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Musicians, Music Lovers and Military Maintain Greatest Risk for Tinnitus

The prevalence of tinnitus is no secret in today’s society, with – according to the American Tinnitus Association – more than 50 million people in the United States alone suffering from the condition.

At the same time, accurately diagnosing tinnitus can be challenging, says Curtis Amann, vice president of marketing and sales for Neuromonics, Inc. Described as ringing in the ears when no external sounds are present, tinnitus symptoms are different for each person, Amann said, and can include ringing, buzzing, humming, roaring, or whistling sounds.

Understanding the populations that are at greatest risk for tinnitus can help individuals determine whether they may have the condition. At-risk individuals also can try and lessen exposure to the conditions that may have caused, or are contributing to, their tinnitus.

Military – Usually brought on by exposure to loud noise, tinnitus is especially significant in the military. More than 34 percent of returning veterans from Iraq and Afghanistan suffering from the condition, now the No. 1 service-connected disability for veterans from all periods of service. Since 2005, the number of veterans receiving service-connected disability for tinnitus has increased by at least 15 percent each year, according to the American Tinnitus Association. The total number of veterans awarded disability compensation for tinnitus at the end of 2010 surpassed 744,000.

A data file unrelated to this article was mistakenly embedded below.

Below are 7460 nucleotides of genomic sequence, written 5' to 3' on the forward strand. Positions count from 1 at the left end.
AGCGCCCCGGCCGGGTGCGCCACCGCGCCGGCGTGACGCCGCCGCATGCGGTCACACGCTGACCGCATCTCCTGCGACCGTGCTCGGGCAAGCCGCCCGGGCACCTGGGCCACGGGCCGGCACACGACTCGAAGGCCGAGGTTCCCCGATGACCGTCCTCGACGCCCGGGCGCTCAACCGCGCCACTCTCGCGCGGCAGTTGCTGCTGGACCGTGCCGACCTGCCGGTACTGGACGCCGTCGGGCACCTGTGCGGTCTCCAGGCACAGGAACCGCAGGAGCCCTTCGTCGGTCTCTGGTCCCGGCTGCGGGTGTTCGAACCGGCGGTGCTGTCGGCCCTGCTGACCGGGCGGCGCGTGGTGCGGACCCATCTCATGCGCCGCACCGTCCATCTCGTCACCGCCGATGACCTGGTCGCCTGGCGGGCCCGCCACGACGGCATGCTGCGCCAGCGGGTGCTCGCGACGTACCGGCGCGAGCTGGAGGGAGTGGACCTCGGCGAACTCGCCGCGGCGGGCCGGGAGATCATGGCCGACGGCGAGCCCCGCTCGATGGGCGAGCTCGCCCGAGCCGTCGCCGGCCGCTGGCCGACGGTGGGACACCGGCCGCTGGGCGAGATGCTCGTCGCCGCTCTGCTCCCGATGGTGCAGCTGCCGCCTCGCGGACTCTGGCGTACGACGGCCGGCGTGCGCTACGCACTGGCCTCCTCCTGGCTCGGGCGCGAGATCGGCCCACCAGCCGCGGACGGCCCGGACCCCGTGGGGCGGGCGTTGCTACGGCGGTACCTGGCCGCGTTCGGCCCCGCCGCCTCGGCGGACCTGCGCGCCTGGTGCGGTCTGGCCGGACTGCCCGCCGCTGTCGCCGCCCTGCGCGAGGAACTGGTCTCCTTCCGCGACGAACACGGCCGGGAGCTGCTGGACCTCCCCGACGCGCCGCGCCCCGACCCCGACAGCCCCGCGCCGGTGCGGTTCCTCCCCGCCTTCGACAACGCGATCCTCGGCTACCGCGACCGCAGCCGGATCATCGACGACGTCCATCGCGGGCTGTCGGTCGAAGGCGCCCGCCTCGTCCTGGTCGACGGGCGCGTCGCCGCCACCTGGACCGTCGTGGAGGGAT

Musicians and music lovers – Any kind of music, ranging from classical to heavy metal, can be too loud. Performers, audio engineers and listeners of all types of music are at risk for noise-induced tinnitus. As technology helps weave music into almost every facet of life, the danger of music that is too loud continues to increase. Individuals will not begin to suffer from tinnitus in the short run; the condition arises as a cumulative effect of noise over a period of years.

Individuals who work near loud equipment – Those who work, or who have previously worked, with aircraft, or loud machinery or other equipment constitute another significant at-risk group. Despite better regulations to control noise levels in the workplace, and hearing protection devices, continual exposure over time to noisy environments may contribute to the incidence of tinnitus.

Seniors – Tinnitus is prevalent as one of many age-related hearing problems in the older population. Causes likely include the cumulative effect of loud noises and general noise pollution over the years.

“We live in an extraordinarily noisy world that is getting noisier by the day,” says Amann. “Tinnitus can strike anyone, at any time, but for individuals particularly at risk, it is important to be aware of the condition, and to take precautions to mitigate levels of noise exposure.”

Today, there is greater hope for tinnitus sufferers, with more effective treatments on the market, explains Amann. Professional audiologists can help at-risk individuals determining whether or not they have tinnitus, and if so, what level, and what treatments are best-suited for them.

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